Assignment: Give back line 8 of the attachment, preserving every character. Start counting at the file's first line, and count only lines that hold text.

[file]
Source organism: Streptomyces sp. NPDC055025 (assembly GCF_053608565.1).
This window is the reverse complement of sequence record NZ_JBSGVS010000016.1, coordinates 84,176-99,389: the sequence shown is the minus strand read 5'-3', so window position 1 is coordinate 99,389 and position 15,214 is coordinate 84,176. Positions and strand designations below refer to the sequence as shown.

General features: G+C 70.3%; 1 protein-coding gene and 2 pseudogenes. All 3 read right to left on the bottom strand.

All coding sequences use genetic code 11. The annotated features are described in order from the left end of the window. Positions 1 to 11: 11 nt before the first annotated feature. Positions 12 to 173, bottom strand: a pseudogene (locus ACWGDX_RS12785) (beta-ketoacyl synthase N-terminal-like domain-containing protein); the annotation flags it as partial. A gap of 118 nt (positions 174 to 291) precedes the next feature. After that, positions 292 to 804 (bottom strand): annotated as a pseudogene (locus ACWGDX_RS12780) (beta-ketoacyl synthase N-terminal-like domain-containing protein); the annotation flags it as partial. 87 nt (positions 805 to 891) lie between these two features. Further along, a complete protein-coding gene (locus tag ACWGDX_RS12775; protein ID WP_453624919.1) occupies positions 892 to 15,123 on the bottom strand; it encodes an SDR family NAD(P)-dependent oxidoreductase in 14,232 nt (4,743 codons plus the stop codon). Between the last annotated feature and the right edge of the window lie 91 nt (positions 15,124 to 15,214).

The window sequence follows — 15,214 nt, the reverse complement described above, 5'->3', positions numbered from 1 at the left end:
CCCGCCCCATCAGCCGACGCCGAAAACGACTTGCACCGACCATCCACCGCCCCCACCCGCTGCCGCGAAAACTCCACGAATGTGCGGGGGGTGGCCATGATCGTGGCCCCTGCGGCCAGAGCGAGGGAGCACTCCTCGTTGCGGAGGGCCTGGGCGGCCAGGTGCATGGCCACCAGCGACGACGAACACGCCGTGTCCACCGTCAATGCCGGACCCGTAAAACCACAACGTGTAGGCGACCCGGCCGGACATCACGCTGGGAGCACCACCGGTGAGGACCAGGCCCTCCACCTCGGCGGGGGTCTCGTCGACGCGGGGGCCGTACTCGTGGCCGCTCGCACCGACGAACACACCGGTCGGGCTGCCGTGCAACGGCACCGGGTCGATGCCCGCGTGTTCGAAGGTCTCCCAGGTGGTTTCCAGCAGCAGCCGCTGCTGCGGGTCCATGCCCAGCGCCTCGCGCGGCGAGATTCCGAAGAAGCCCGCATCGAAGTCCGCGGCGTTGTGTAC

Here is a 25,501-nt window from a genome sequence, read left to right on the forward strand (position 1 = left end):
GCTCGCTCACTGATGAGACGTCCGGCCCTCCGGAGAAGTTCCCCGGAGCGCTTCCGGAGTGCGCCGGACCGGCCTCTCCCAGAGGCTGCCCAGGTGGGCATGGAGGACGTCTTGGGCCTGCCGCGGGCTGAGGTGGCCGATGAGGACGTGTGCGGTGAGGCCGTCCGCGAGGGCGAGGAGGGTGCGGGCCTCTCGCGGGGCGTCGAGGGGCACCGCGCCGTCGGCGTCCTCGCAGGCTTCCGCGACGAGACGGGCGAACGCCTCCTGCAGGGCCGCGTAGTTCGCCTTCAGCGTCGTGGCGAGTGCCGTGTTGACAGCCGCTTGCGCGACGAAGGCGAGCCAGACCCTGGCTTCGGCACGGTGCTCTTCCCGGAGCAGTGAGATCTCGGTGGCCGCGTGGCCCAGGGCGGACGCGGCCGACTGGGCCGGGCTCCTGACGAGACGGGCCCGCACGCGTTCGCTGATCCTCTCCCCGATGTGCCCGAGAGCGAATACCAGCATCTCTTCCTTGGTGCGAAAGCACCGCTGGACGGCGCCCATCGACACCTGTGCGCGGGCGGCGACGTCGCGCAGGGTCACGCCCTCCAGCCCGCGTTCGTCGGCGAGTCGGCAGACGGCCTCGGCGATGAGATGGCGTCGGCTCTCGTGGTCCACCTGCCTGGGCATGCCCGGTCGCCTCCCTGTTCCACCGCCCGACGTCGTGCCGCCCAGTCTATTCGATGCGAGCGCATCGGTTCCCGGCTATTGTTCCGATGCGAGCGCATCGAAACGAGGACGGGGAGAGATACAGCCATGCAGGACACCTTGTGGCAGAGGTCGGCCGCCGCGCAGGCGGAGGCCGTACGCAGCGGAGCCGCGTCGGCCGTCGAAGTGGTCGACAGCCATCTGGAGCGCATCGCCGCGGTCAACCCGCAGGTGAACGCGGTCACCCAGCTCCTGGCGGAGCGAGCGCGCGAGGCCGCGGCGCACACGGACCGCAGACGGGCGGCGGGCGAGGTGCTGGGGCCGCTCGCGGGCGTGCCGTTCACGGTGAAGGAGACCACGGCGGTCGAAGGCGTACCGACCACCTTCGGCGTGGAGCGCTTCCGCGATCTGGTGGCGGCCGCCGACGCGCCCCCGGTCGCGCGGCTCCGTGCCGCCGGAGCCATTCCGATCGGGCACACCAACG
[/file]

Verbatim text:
GCTCGCTCACTGATGAGACGTCCGGCCCTCCGGAGAAGTTCCCCGGAGCGCTTCCGGAGTGCGCCGGACCGGCCTCTCCCAGAGGCTGCCCAGGTGGGCATGGAGGACGTCTTGGGCCTGCCGCGGGCTGAGGTGGCCGATGAGGACGTGTGCGGTGAGGCCGTCCGCGAGGGCGAGGAGGGTGCGGGCCTCTCGCGGGGCGTCGAGGGGCACCGCGCCGTCGGCGTCCTCGCAGGCTTCCGCGACGAGACGGGCGAACGCCTCCTGCAGGGCCGCGTAGTTCGCCTTCAGCGTCGTGGCGAGTGCCGTGTTGACAGCCGCTTGCGCGACGAAGGCGAGCCAGACCCTGGCTTCGGCACGGTGCTCTTCCCGGAGCAGTGAGATCTCGGTGGCCGCGTGGCCCAGGGCGGACGCGGCCGACTGGGCCGGGCTCCTGACGAGACGGGCCCGCACGCGTTCGCTGATCCTCTCCCCGATGTGCCCGAGAGCGAATACCAGCATCTCTTCCTTGGTGCGAAAGCACCGCTGGACGGCGCCCATCGACACCTGTGCGCGGGCGGCGACGTCGCGCAGGGTCACGCCCTCCAGCCCGCGTTCGTCGGCGAGTCGGCAGACGGCCTCGGCGATGAGATGGCGTCGGCTCTCGTGGTCCACCTGCCTGGGCATGCCCGGTCGCCTCCCTGTTCCACCGCCCGACGTCGTGCCGCCCAGTCTATTCGATGCGAGCGCATCGGTTCCCGGCTATTGTTCCGATGCGAGCGCATCGAAACGAGGACGGGGAGAGATACAGCCATGCAGGACACCTTGTGGCAGAGGTCGGCCGCCGCGCAGGCGGAGGCCGTACGCAGCGGAGCCGCGTCGGCCGTCGAAGTGGTCGACAGCCATCTGGAGCGCATCGCCGCGGTCAACCCGCAGGTGAACGCGGTCACCCAGCTCCTGGCGGAGCGAGCGCGCGAGGCCGCGGCGCACACGGACCGCAGACGGGCGGCGGGCGAGGTGCTGGGGCCGCTCGCGGGCGTGCCGTTCACGGTGAAGGAGACCACGGCGGTCGAAGGCGTACCGACCACCTTCGGCGTGGAGCGCTTCCGCGATCTGGTGGCGGCCGCCGACGCGCCCCCGGTCGCGCGGCTCCGTGCCGCCGGAGCCATTCCGATCGGGCACACCAACG